Sexual and reproductive health

Prioritizing integrated mHealth strategies for universal health coverage

Use of mobile technology for health (mHealth)

photo of mother and baby with health worker using mobile phone
Photo: Mark Leong, HRP

The use of mHealth has emerged as an important innovation with tremendous potential to strengthen health systems in low- and middle-income settings, through improved access to knowledge and information, by improving service delivery and reducing response time to crises.

A new article, authored by WHO and Johns Hopkins University Global mHealth Initiative on prioritizing mHealth strategies for universal health coverage has been published in Science. The article, drawing from seminal work in health systems analysis, presents a novel framework for visualizing and planning how mHealth innovations can be applied to help surmount common and persistent constraints along the pathways toward the achievement of universal health coverage. It responds to the need for a framework to help prioritize investments and opportunities for collaboration, in the context of a growing interest in use of telecommunications technologies to help scale up and integrate public health interventions of known efficacy.

Several hundred randomized trials are currently under way around the world, measuring the efficacy of mHealth strategies. However, most of these innovations address single problems faced by health systems. A framework to help prioritize investments and opportunities for collaboration has been absent. Knowing who is in need of services, having the necessary human resources and commodities in adequate supply, and connecting these together at the right time and place are elements critical to success. The model proposed seeks to illustrate where digital investments can have the greatest impact toward the achievement of universal health coverage. The article looks at a number of areas that could particularly benefit from such a framework including improving digital reporting that could be shared across civil registration and health services; improving supply services both for the client and the health sector; increasing demand and access; improving quality of services and helping with financing mechanisms to access health care.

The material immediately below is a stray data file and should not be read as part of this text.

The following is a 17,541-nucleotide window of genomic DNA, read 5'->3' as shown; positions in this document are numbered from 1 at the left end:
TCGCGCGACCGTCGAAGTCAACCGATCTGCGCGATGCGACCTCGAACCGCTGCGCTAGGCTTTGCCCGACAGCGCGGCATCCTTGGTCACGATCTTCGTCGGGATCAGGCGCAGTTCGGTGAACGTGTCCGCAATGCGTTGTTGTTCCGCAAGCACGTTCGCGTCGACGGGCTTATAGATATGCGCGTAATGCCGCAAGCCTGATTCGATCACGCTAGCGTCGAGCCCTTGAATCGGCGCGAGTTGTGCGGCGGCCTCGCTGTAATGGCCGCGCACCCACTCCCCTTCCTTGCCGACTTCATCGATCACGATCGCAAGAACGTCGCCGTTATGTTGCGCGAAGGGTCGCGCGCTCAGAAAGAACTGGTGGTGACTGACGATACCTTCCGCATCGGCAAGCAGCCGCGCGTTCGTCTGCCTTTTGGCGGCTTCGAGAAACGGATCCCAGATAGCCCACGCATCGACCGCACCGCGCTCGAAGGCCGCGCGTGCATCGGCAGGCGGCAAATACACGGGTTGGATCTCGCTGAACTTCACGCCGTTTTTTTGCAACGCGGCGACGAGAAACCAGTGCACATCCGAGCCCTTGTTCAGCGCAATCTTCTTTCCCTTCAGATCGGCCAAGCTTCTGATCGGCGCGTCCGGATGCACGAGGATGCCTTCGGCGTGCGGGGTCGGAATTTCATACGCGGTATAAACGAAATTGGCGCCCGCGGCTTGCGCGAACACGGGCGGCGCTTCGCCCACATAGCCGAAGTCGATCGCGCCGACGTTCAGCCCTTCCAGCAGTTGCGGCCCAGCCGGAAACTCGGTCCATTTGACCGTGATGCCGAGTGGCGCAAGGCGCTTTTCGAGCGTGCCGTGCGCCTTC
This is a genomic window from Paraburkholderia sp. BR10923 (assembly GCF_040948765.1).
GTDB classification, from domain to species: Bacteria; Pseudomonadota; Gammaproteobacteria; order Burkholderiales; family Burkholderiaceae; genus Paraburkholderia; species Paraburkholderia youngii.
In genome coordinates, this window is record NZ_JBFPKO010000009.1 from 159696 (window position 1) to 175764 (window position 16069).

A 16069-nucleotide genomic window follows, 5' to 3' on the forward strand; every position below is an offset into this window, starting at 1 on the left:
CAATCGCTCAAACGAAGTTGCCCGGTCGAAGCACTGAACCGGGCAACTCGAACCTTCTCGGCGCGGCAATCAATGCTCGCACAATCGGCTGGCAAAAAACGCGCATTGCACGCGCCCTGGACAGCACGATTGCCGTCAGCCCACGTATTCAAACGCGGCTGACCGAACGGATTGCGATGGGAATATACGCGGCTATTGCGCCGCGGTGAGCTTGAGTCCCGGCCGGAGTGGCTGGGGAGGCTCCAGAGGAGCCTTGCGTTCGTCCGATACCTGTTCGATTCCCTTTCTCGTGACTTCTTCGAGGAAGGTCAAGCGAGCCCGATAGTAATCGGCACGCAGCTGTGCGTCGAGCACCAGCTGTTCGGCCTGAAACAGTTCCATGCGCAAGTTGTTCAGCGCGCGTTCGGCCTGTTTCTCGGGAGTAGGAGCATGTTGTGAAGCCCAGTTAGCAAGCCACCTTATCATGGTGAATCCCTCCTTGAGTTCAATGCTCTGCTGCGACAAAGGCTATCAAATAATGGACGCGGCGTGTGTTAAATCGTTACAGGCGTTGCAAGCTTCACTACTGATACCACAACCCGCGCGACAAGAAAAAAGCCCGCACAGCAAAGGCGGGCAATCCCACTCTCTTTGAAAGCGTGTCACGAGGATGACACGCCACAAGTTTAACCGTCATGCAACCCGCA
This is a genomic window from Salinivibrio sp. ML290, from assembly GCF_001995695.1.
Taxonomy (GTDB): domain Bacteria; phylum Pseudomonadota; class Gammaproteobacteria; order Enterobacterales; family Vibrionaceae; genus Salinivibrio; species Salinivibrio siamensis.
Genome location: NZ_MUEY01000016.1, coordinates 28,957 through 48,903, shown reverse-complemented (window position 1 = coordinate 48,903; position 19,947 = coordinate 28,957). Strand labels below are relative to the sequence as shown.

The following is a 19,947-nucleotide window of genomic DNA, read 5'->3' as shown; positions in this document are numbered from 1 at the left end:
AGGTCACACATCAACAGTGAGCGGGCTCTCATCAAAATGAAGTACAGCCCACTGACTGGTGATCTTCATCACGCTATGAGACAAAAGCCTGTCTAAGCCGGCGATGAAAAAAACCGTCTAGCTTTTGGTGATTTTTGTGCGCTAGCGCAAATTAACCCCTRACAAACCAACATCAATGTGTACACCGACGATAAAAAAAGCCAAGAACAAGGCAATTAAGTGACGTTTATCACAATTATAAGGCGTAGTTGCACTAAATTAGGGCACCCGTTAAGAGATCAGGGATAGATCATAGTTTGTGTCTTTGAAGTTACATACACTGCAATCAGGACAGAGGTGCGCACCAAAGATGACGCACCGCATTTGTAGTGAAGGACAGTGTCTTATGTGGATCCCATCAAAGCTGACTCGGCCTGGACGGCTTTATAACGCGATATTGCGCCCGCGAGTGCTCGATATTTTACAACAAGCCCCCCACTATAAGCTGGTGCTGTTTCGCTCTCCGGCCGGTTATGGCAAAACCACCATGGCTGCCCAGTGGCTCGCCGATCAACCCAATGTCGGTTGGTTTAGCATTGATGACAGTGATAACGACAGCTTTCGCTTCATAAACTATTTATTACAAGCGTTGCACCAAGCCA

The article recognizes that horizontal solutions are seldom easy to develop or adopt, especially in the public sector but argues that such frameworks can help governments set realistic expectations and help prioritize investments across critical health system layers. The authors also make the case that such a framework will encourage donors to invest in less vertical and more comprehensive approaches with real potential for scale. Such guidance can help ensure that investments prioritize integrated mHealth strategies for addressing multiple gaps in the pathway to UHC, improving performance in the quality, cost, and coverage necessary to provide care to all in need.